The City Council also recently raised incentive zoning that requires commercial developers to pay a contribution towards affordable housing for every square foot in their new building. According to McGovern, the contribution amount now sits at $15 per square foot, which is “generating millions of more dollars” that the city can use to fund housing.

To increase affordable housing, McGovern has proposed a number of policies including an affordable housing overlay, which gives developers incentives for affordable housing as well as tenant protections and tenant stabilizations to protect against evictions.

McGovern also suggested that Harvard and MIT could potentially help alleviate high demand on housing. Without incentivized housing from universities, graduate students often search for market rate housing, which may prevent residents from entering the market, he said.

“If you have four graduate school students that want to rent a 2 bedroom apartment and they double up, and they’re willing to pay $1,000 each, and that landlord can get $4,000, a family can’t compete with that,” he said.

As Cambridge works to increase the available affordable housing stock, McGovern said there are steps the city can take in the meantime to mitigate the inaccessibility of existing housing. He suggested the possibility of a “gap voucher” which would pay for the remaining rent not covered by income or federally subsidized funds like Section 8.

“With the ceiling for Section 8 and the floor for market rent, there’s a gap. So even people with housing vouchers cannot afford market rent housing in Cambridge,” McGovern said.


While addressing the affordable housing crisis was a foreseeable task for McGovern, the forcible arrest of a black Harvard undergraduate last month unexpectedly brought Cambridge into a national debate over race and policing.

On April 13 Cambridge Police Department officers arrested the student, who was standing off-campus—outside of the area over which Harvard University Police Department has primary jurisdiction, though only feet from Harvard Law School.

After CPD officers arrived at the scene, they spoke briefly with the student, who was naked and likely under the influence of narcotics, before one officer tackled the student to the ground and delivered five punches to the student’s stomach in an effort to handcuff him, according to a CPD police report.

In a video of the incident later published by CPD, the student can be seen standing still, surrounded by four officers, while the officers talk to him for several seconds. The student then turns around and takes two steps towards one officer before taking a step back and raising his arms to chest-level. Another officer then tackles the student from behind.

Hours after the arrest, the Harvard Black Law Students Association released a statement calling the incident an example of “police brutality.” In the following weeks, University affiliates met to process and protest the incident, and University President Drew G. Faust announced the formation of a committee to review the events leading up to the arrest.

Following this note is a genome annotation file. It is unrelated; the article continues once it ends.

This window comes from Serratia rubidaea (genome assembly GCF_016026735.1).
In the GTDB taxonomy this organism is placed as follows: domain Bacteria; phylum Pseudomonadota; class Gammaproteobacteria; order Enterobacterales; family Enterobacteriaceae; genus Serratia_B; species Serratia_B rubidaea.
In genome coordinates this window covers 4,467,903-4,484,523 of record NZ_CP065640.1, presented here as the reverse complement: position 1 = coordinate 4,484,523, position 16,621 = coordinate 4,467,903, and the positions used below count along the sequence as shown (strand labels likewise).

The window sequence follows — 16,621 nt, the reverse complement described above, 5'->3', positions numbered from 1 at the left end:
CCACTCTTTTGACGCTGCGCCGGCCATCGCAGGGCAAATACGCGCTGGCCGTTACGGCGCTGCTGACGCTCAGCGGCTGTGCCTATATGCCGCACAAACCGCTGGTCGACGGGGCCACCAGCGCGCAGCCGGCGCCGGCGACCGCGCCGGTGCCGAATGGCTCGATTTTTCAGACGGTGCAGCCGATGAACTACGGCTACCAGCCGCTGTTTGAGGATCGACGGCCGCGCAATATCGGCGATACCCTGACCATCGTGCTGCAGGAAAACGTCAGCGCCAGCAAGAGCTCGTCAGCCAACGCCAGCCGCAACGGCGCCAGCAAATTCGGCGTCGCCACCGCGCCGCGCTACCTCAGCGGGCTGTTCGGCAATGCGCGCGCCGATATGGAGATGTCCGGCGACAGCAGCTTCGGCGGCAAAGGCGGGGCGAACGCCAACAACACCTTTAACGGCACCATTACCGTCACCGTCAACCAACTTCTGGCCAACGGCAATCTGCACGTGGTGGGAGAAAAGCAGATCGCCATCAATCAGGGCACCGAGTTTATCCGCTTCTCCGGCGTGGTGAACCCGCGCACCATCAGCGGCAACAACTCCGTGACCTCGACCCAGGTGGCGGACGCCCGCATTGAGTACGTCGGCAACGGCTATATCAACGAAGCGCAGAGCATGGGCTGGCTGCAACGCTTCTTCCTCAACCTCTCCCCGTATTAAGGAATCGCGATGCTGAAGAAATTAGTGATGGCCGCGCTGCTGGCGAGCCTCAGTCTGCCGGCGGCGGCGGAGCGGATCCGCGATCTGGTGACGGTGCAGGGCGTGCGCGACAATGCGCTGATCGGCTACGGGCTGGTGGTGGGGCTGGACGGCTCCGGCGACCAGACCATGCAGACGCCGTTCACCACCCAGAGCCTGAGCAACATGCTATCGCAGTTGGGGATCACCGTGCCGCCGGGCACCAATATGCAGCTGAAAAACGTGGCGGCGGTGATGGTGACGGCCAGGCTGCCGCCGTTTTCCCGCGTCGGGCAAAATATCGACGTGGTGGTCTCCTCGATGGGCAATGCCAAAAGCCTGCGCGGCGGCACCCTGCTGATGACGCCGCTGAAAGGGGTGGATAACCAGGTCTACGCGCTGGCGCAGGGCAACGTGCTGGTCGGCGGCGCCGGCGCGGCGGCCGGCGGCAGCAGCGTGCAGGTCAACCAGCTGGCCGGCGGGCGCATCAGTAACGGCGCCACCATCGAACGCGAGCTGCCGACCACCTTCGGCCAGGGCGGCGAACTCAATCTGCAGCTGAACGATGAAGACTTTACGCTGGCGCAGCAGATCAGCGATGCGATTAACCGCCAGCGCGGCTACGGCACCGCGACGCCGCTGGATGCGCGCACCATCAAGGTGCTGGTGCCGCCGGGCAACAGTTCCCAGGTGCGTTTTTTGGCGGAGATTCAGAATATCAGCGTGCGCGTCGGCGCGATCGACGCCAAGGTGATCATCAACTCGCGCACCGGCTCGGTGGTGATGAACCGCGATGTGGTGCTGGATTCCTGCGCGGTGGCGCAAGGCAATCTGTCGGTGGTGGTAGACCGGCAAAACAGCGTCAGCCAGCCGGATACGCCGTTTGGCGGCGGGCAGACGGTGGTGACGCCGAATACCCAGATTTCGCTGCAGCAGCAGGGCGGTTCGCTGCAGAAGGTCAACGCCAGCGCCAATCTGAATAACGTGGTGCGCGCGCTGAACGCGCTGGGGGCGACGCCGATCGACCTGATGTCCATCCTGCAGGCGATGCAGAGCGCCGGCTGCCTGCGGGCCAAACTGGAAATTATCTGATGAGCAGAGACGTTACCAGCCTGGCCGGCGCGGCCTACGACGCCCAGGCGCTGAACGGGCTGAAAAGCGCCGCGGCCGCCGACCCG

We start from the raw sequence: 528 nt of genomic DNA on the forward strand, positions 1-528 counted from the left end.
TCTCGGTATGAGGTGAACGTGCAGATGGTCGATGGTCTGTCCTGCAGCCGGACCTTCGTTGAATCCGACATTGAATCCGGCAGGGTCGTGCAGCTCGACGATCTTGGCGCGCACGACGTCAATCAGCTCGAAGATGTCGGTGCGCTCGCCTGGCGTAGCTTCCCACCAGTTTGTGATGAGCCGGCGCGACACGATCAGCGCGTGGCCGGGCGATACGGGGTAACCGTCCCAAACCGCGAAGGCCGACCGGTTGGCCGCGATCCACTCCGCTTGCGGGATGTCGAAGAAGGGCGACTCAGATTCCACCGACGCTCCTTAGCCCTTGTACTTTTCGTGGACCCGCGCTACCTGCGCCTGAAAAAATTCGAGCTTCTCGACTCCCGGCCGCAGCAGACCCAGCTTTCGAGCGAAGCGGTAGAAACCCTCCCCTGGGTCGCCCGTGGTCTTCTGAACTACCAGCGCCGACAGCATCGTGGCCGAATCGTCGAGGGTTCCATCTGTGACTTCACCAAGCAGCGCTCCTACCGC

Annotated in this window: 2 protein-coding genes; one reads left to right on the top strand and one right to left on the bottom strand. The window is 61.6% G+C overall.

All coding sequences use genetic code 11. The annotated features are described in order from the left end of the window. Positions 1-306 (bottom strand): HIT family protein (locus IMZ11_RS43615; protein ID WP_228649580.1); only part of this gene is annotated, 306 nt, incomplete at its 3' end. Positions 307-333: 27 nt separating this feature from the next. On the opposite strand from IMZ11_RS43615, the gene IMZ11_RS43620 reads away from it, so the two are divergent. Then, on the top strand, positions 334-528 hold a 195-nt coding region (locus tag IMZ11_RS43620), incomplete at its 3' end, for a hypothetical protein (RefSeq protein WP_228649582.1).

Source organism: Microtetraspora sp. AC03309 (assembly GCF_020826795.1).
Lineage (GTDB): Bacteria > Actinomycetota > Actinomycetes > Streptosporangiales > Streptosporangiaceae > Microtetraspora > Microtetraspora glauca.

Three days after the arrest, McGovern released a statement calling the arrest "disturbing."

“We have high standards for our police officers in Cambridge,” the statement read.

Earlier this month, McGovern came to Harvard to speak at an event in Sever Hall and took questions from students, including a question about the arrest.

In his response, he questioned the use of force used by CPD in the arrest, specifically the decision to punch the student.

“I’ve been a certified trainer in crisis prevention, the CPI, Crisis Prevention Institute which is all about the escalation and then the second component is about to restrain people. I’ve been a certified trainer in that for 25 years and never seen a training that punching is part of the curriculum,” McGovern said at the event.

At the event, McGovern also spoke about how CPD was “pissed” at him for his response to the incident. In an interview last week, McGovern said that he think his relationship with Cambridge is “fine” and that the police commissioner was “very supportive,” though he continued to describe the event as “disturbing.”

“That was disturbing. That was disturbing for the young man who was restrained. That was disturbing for the police officers,” McGovern said. “They don’t want to do that.”

McGovern also said he wants to ensure the police continue to hold themselves to a high standard.

“It’s all about making sure we have a police department that is responsive to the community, respectful of the community,” McGovern said. “That’s not to say that we don’t have that now, but you always need to self-evaluate.”

Going forward, McGovern said he hopes to hold a “community meeting” with Harvard affiliates to discuss the incident and how the city can learn from it.

“I’ve committed to holding a community meeting that will include Harvard and Harvard students in the fall—maybe not necessarily to talk about the incident specifically, but really to talk more about how do we grow and learn from what happened and what are our policies and how do we get better,” McGovern said.

—Staff writer Patricia J. Liu can be reached at

—Staff writer Aidan F. Ryan can be reached at Follow him on Twitter @AidanRyanNH.